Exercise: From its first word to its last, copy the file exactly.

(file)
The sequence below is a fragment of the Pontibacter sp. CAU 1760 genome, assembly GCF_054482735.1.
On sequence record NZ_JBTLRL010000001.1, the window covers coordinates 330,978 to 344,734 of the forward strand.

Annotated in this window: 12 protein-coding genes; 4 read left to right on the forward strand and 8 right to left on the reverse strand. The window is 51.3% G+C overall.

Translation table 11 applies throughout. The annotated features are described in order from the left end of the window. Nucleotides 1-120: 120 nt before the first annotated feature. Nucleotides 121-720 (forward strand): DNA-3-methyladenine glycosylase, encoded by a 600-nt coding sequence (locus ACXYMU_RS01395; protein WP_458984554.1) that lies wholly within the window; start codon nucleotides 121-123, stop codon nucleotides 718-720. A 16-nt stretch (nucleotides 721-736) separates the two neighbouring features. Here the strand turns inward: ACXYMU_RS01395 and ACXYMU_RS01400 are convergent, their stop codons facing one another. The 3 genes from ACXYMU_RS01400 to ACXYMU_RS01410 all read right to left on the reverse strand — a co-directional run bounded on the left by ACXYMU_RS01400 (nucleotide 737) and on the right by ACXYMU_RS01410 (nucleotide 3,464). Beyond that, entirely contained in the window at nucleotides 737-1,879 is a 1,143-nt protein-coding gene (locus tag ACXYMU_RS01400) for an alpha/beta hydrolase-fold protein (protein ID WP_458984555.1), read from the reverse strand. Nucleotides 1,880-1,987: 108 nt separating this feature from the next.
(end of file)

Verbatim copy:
The sequence below is a fragment of the Pontibacter sp. CAU 1760 genome, assembly GCF_054482735.1.
On sequence record NZ_JBTLRL010000001.1, the window covers coordinates 330,978 to 344,734 of the forward strand.

Annotated in this window: 12 protein-coding genes; 4 read left to right on the forward strand and 8 right to left on the reverse strand. The window is 51.3% G+C overall.

Translation table 11 applies throughout. The annotated features are described in order from the left end of the window. Nucleotides 1-120: 120 nt before the first annotated feature. Nucleotides 121-720 (forward strand): DNA-3-methyladenine glycosylase, encoded by a 600-nt coding sequence (locus ACXYMU_RS01395; protein WP_458984554.1) that lies wholly within the window; start codon nucleotides 121-123, stop codon nucleotides 718-720. A 16-nt stretch (nucleotides 721-736) separates the two neighbouring features. Here the strand turns inward: ACXYMU_RS01395 and ACXYMU_RS01400 are convergent, their stop codons facing one another. The 3 genes from ACXYMU_RS01400 to ACXYMU_RS01410 all read right to left on the reverse strand — a co-directional run bounded on the left by ACXYMU_RS01400 (nucleotide 737) and on the right by ACXYMU_RS01410 (nucleotide 3,464). Beyond that, entirely contained in the window at nucleotides 737-1,879 is a 1,143-nt protein-coding gene (locus tag ACXYMU_RS01400) for an alpha/beta hydrolase-fold protein (protein ID WP_458984555.1), read from the reverse strand. Nucleotides 1,880-1,987: 108 nt separating this feature from the next.